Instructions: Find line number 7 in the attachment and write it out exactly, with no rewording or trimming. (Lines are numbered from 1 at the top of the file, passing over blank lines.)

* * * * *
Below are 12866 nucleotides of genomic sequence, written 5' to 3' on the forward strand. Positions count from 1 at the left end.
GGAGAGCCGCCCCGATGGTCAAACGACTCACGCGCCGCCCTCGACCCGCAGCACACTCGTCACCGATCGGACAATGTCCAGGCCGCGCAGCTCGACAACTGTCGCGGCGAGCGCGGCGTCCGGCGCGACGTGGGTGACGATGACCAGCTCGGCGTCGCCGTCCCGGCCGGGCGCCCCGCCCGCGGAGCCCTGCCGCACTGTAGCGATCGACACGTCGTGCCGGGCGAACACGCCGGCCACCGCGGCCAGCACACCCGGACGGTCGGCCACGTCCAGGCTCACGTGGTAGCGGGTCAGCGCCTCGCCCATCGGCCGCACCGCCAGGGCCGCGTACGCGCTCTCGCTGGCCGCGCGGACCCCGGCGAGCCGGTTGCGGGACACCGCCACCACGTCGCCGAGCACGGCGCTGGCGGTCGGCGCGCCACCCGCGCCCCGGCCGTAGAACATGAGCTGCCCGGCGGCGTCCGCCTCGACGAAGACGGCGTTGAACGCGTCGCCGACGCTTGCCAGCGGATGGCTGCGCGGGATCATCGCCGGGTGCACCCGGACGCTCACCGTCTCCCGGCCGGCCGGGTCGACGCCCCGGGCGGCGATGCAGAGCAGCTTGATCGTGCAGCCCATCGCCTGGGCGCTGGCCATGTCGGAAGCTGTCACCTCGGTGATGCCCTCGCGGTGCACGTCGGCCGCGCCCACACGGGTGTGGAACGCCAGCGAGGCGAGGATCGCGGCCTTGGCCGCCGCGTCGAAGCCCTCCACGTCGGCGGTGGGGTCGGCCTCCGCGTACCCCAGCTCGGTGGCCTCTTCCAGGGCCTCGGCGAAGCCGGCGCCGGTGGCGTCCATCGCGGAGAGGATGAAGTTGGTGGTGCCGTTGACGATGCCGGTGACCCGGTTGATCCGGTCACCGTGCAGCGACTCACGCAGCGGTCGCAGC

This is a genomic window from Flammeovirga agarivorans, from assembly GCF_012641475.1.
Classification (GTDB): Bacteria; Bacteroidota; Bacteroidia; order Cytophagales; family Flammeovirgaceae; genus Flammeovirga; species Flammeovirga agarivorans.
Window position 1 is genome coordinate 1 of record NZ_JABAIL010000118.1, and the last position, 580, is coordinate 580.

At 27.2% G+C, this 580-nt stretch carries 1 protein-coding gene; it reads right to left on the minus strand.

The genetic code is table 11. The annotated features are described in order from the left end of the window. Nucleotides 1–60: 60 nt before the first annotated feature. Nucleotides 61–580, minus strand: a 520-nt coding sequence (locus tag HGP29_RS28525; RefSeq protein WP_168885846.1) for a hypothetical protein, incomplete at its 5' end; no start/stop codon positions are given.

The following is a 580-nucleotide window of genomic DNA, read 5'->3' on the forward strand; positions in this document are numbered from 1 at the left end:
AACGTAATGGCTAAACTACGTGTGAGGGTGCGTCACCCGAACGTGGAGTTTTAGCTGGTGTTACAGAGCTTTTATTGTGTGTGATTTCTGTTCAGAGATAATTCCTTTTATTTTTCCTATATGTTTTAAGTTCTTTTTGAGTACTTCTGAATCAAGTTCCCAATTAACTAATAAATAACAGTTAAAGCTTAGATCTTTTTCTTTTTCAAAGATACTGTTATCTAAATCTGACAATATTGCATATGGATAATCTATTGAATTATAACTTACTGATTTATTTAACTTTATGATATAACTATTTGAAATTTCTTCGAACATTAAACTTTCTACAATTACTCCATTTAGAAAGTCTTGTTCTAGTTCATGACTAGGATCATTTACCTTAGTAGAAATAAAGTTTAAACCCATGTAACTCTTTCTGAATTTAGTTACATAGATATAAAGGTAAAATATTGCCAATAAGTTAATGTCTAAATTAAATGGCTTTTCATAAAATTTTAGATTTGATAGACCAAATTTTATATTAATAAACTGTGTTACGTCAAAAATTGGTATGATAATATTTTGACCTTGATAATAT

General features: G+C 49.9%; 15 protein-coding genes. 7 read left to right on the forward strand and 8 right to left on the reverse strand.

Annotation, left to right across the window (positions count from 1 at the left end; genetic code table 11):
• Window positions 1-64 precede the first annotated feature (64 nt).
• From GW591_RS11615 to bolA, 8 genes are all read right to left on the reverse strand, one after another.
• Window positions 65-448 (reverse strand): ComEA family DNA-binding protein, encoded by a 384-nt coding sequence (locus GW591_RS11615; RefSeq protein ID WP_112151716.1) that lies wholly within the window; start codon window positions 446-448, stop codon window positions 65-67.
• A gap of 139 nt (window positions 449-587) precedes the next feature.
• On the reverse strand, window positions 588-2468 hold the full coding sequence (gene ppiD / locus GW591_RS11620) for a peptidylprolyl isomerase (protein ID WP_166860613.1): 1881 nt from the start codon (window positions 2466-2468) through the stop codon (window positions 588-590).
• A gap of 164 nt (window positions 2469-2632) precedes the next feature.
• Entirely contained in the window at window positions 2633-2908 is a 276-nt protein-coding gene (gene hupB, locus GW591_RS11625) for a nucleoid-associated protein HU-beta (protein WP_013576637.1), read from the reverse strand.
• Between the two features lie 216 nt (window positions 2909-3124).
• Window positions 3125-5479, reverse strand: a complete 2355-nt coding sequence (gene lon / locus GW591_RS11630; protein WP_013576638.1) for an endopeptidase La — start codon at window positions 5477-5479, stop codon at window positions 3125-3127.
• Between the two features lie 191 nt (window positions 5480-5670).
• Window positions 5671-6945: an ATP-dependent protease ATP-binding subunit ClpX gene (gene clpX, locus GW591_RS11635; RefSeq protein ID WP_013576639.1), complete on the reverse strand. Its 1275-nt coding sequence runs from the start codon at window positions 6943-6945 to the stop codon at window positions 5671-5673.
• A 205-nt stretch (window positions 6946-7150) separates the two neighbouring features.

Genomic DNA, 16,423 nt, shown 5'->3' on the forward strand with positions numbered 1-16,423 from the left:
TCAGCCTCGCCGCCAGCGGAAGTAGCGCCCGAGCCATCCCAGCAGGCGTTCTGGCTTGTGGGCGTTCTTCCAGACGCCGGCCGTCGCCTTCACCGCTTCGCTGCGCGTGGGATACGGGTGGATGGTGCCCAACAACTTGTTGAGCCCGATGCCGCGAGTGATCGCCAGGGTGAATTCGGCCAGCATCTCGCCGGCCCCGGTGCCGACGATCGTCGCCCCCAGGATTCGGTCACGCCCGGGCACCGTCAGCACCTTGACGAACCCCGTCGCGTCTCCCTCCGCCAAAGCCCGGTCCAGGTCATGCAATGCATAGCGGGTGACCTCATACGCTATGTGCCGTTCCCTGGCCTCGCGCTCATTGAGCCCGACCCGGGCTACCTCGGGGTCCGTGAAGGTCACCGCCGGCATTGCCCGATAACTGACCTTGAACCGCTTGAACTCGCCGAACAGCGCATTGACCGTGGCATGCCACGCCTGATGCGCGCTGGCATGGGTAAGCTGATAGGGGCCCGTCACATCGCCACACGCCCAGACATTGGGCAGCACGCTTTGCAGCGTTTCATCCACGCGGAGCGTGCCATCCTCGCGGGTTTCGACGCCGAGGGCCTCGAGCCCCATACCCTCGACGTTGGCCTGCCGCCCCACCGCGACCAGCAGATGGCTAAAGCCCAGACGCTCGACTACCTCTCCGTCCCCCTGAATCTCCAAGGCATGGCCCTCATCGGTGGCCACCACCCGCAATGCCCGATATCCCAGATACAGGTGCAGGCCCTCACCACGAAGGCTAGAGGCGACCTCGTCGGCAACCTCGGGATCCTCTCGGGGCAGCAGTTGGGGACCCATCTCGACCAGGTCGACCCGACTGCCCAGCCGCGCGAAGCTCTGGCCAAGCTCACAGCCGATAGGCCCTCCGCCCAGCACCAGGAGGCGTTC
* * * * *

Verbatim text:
The genetic code is table 11. The annotated features are described in order from the left end of the window. Nucleotides 1–60: 60 nt before the first annotated feature. Nucleotides 61–580, minus strand: a 520-nt coding sequence (locus tag HGP29_RS28525; RefSeq protein WP_168885846.1) for a hypothetical protein, incomplete at its 5' end; no start/stop codon positions are given.